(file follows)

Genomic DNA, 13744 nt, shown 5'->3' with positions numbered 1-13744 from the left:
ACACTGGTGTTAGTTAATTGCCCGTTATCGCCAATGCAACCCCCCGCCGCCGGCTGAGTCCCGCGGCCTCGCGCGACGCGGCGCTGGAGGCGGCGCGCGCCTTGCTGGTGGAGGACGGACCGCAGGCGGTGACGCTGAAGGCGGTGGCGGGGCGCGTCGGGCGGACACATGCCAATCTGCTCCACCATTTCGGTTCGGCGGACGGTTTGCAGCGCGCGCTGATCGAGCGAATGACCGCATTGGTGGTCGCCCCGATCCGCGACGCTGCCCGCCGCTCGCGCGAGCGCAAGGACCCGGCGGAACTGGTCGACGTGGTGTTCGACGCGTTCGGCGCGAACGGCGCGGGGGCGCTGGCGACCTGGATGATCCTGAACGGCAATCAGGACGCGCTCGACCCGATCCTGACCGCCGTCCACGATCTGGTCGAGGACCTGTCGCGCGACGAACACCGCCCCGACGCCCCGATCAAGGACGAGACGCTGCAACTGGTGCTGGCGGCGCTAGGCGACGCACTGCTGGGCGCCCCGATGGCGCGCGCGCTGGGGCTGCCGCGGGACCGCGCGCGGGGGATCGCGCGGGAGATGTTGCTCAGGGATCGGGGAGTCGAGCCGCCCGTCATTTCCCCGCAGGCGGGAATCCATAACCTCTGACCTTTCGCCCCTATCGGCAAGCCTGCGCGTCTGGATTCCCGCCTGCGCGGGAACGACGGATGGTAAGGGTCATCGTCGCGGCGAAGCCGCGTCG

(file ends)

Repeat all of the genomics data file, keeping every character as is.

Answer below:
Genomic DNA, 13744 nt, shown 5'->3' with positions numbered 1-13744 from the left:
ACACTGGTGTTAGTTAATTGCCCGTTATCGCCAATGCAACCCCCCGCCGCCGGCTGAGTCCCGCGGCCTCGCGCGACGCGGCGCTGGAGGCGGCGCGCGCCTTGCTGGTGGAGGACGGACCGCAGGCGGTGACGCTGAAGGCGGTGGCGGGGCGCGTCGGGCGGACACATGCCAATCTGCTCCACCATTTCGGTTCGGCGGACGGTTTGCAGCGCGCGCTGATCGAGCGAATGACCGCATTGGTGGTCGCCCCGATCCGCGACGCTGCCCGCCGCTCGCGCGAGCGCAAGGACCCGGCGGAACTGGTCGACGTGGTGTTCGACGCGTTCGGCGCGAACGGCGCGGGGGCGCTGGCGACCTGGATGATCCTGAACGGCAATCAGGACGCGCTCGACCCGATCCTGACCGCCGTCCACGATCTGGTCGAGGACCTGTCGCGCGACGAACACCGCCCCGACGCCCCGATCAAGGACGAGACGCTGCAACTGGTGCTGGCGGCGCTAGGCGACGCACTGCTGGGCGCCCCGATGGCGCGCGCGCTGGGGCTGCCGCGGGACCGCGCGCGGGGGATCGCGCGGGAGATGTTGCTCAGGGATCGGGGAGTCGAGCCGCCCGTCATTTCCCCGCAGGCGGGAATCCATAACCTCTGACCTTTCGCCCCTATCGGCAAGCCTGCGCGTCTGGATTCCCGCCTGCGCGGGAACGACGGATGGTAAGGGTCATCGTCGCGGCGAAGCCGCGTCG